Fact: Efficiency is measured in percentage of power converted, which can range from 50 to 90 percent or more. The AC power not converted to DC is lost as heat, which increases the cooling burden of the system, adding even more to the overall energy loss. Unfortunately, it's often difficult to tell the efficiency of a power supply, and many manufacturers don't publish the number. You can either look for systems with published efficiency numbers or measure the actual power draw of various systems at idle and full load, then make your decisions based on that.

Myth No. 4: It's better to pack one big server with all the RAM, CPUs, and peripherals it can hold rather than to use multiple smaller servers.
Fact: This is only true if the big server is fully utilized, which can be dangerous with critical applications. Multiple smaller servers can be powered off or put in suspend mode when not in use, and they are safer from a redundancy point of view.

Also, populating a system with as many CPU cores and as much RAM as it will hold will result in a system that uses substantially more power than a base configuration of one dual-core CPU and a modest amount of RAM. Tailoring the server configuration to the software you'll be running can save energy without resorting to extreme measures.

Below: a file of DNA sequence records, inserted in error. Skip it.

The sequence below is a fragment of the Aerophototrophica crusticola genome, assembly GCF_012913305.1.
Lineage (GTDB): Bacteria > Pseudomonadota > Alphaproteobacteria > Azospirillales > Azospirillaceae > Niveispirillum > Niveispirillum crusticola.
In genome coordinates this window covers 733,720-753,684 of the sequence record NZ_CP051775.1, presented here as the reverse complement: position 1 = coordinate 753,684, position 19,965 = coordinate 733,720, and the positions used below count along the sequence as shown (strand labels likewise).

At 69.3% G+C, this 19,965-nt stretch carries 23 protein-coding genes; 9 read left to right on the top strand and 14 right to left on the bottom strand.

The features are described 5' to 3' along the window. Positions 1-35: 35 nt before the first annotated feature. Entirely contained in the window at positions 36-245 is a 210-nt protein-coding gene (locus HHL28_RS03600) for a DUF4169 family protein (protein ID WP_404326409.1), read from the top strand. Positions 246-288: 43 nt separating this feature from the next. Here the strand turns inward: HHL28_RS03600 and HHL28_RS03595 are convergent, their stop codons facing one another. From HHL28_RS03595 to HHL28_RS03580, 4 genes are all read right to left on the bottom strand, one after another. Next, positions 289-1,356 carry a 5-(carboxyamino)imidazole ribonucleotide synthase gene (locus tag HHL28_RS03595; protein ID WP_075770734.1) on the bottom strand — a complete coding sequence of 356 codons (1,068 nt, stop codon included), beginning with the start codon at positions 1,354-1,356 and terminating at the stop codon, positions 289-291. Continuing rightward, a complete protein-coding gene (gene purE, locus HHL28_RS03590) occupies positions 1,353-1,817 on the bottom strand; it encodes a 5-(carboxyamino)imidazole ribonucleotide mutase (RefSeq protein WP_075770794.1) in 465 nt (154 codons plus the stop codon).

Myth No. 5: LCD monitors use a trivial amount of power, so you might as well leave them on. Their colors and backlight brightness improve with warm-up time.
Fact: The average 17-inch LCD monitor consumes 35 watts of electricity. Adding together the hundreds of LCDs in an enterprise, the power used may not be that trivial. Energy Star LCD monitors will power down to sleep mode if the PCs' power management software is set up to tell them to. This saves energy and cash -- between $10 and $40 per year, according to Energy Star -- though not as much as simply turning the monitor off when it isn't in use. Even with the monitor turned off, an LCD's power supply will use between 1 and 3 watts of power. The only way to get it to zero is to unplug the power supply.

As for warm-up times, they are much shorter than they used to be: LCDs with LED backlighting rather than fluorescent don't need any warm-up time at all.

Myth No. 6: A notebook doesn't use any power when it's suspended or sleeping. USB devices charge from the notebook's AC adapter.
Fact: Sleep in Vista and Standby mode in XP save the state of the system to RAM and then maintains the RAM image even though the rest of the system is powered down. Hibernate saves the state of the system to hard disk, which reduces the boot time greatly and allows the system to be shut down. Sleep and Standby continue to draw a small amount of power, between 1 and 3 watts, even though the system appears to be inactive. By comparison, Hibernate draws less than 1 watt. Even over the course of a year, this difference is probably negligible.

[ For more on the benefits of putting PCs into low-power modes, please read "The ROI of PC power management." ]

Powering a laptop off doesn't necessarily reduce power usage to zero. This is easily confirmed by touching the power supply of a laptop that has been powered off for a while; it'll still be warm. Unless you unplug the power supply, it still burns energy.